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There is evil. It’s in-born and it’s horrible. It cannot be explained away. Neither psychology nor sociology has an answer. There are far too many sociopaths running around and radical Islam has an over-representation of them. In order to protect ourselves, we should be prepared—for war.

That is pretty much the message of Eugen Sorg’s book entitled (in translation) ‘The Lust for Evil and Why Violence is not Curable’ (available only in German, published by Hansen Verlag 2011).

It is a pretty bad book. George Bush and Dick Cheney would have loved it.

Eugen Sorg is a trained psychotherapist who dropped clinical psychology in favor of journalism. As a war reporter he travelled to and wrote about several contemporary war zones, and especially the former Yugoslavia. What he saw there, or rather what he heard people talk about—both victims and perpetrators—convinced him that when people do harm they do so because they enjoy it—not because they are sick as clinical psychology thinks, or because they have suffered discrimination and exclusion, as sociologists like to believe. Individuals (and groups) are violent because that fills them with satisfaction; and that is what makes violence incurable, in the sense that it cannot be overcome (within individuals) or coped with (by societies).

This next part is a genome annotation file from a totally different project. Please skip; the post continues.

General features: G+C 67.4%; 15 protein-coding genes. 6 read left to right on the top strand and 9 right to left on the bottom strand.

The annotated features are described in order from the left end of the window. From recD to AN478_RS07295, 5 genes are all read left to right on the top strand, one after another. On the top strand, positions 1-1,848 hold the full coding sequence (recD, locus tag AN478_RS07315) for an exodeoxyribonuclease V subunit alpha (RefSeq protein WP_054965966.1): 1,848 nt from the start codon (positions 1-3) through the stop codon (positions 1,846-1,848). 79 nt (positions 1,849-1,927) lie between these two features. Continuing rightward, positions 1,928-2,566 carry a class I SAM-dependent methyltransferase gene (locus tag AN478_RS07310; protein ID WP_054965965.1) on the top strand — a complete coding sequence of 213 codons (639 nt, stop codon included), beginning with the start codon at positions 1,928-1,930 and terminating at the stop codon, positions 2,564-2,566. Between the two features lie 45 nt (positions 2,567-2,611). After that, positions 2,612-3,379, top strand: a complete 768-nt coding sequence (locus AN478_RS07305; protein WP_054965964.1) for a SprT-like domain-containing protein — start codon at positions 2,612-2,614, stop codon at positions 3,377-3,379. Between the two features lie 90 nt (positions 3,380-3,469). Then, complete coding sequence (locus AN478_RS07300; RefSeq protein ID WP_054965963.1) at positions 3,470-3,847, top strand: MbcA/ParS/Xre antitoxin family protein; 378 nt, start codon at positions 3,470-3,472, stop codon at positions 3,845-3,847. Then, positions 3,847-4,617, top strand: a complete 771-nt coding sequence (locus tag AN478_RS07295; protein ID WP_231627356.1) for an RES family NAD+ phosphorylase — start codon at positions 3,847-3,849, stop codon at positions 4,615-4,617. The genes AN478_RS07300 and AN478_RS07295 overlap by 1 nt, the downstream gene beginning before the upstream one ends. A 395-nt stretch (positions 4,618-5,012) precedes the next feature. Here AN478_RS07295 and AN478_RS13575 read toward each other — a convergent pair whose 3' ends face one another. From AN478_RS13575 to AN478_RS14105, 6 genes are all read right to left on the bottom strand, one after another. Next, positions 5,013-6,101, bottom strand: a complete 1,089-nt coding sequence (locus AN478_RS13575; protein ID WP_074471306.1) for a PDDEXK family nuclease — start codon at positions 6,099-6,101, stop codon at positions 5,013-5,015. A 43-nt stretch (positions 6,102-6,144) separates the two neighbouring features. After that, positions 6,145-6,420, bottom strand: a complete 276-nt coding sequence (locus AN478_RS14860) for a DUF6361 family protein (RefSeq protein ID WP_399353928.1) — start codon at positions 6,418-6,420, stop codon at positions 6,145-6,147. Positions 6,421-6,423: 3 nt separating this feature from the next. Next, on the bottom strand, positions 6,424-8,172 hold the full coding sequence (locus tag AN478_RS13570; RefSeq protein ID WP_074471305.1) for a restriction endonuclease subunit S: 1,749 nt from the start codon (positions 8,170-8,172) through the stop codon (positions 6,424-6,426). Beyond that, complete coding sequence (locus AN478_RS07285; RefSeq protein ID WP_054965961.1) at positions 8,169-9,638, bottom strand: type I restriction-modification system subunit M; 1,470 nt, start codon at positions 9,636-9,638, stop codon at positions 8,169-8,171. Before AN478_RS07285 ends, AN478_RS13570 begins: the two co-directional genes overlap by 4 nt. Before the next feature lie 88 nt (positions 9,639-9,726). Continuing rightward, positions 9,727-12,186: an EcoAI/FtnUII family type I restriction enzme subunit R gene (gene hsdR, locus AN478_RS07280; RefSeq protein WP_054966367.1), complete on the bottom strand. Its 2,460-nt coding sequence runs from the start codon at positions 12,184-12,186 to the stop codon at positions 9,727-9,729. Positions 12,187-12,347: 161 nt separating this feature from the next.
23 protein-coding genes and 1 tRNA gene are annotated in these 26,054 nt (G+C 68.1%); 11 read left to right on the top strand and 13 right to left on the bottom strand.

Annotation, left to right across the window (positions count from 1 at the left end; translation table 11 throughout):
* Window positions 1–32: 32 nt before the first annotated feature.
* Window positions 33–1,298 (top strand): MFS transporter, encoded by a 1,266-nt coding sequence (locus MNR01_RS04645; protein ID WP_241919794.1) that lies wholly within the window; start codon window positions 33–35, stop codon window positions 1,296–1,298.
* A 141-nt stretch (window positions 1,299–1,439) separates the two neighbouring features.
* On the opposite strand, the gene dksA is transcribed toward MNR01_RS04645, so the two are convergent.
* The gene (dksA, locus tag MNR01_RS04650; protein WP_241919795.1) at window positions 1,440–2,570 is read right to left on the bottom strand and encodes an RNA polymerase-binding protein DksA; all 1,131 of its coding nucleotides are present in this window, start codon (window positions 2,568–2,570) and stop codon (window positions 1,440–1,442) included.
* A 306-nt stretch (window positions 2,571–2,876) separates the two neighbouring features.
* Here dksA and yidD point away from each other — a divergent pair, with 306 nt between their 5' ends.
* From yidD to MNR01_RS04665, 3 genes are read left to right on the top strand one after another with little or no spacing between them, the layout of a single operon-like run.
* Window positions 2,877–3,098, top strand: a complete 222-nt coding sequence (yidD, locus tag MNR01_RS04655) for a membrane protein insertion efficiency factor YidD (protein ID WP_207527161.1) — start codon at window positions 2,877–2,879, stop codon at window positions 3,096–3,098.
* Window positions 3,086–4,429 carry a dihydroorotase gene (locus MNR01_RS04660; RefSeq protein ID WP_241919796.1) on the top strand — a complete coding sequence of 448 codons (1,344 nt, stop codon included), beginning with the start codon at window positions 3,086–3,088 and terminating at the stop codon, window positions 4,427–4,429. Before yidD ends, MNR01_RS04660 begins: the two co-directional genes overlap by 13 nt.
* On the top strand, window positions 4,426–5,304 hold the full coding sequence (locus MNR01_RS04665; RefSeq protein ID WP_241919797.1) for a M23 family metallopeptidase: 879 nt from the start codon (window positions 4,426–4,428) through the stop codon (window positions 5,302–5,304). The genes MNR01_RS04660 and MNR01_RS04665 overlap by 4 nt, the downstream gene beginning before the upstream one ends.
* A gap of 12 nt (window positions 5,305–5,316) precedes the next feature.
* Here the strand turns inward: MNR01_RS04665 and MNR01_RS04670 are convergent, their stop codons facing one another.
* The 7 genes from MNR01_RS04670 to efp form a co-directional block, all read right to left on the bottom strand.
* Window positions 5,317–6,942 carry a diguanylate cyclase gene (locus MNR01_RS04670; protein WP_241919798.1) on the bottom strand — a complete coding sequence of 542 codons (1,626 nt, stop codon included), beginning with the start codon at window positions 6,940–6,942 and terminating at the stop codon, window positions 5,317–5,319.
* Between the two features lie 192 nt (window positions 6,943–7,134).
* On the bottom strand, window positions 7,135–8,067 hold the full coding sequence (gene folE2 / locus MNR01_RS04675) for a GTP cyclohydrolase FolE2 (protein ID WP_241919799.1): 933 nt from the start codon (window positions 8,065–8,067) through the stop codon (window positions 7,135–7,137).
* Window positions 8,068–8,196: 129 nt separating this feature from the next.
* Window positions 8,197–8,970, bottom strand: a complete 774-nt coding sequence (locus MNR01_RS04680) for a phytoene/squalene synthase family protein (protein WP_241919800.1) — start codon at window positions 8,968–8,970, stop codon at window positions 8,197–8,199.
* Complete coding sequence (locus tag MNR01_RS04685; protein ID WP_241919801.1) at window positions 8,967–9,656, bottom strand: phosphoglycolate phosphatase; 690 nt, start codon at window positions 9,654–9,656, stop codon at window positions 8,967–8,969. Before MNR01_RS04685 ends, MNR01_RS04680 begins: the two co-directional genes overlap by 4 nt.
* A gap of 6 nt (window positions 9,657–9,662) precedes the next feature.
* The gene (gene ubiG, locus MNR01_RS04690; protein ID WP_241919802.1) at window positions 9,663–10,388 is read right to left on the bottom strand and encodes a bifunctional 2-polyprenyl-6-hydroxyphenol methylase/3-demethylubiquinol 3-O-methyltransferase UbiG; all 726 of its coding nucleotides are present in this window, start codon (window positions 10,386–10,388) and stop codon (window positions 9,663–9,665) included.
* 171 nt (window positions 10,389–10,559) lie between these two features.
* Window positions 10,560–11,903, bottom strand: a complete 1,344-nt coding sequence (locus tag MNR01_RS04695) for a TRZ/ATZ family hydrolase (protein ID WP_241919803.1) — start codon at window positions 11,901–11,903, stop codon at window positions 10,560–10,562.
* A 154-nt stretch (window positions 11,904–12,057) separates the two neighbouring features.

There are several flaws with Sorg’s argument. First, he draws generalizations about both psychology and sociology on the basis of a very small and biased sample of theories, and commentary reproduced out of context. Second, that humans can be nasty and enjoy it is something everyone knows—ever seen or read comics? Third, that something perverse yet ‘pleasing’ is incurable precisely for that reason speaks for a rather crude analytical (and therapeutic) approach—or a hidden agenda.

I fear the hidden agenda of Sorg’s book is that of justifying the use of all (and any) means in the fight against radical Islam. It is the reactionary approach shared by the religious and the secular extreme right. It is in fact no different than that proclaimed by Al Qaeda or Iran’s Ahmadinejad.

Above all, it is banal; and as we know from a much more intelligent study of evil, namely Hannah Arendt’s report on the Eichmann trial in Jerusalem, the power of evil lies in its triviality.

Sorg’s book is unreflective and treacherous.

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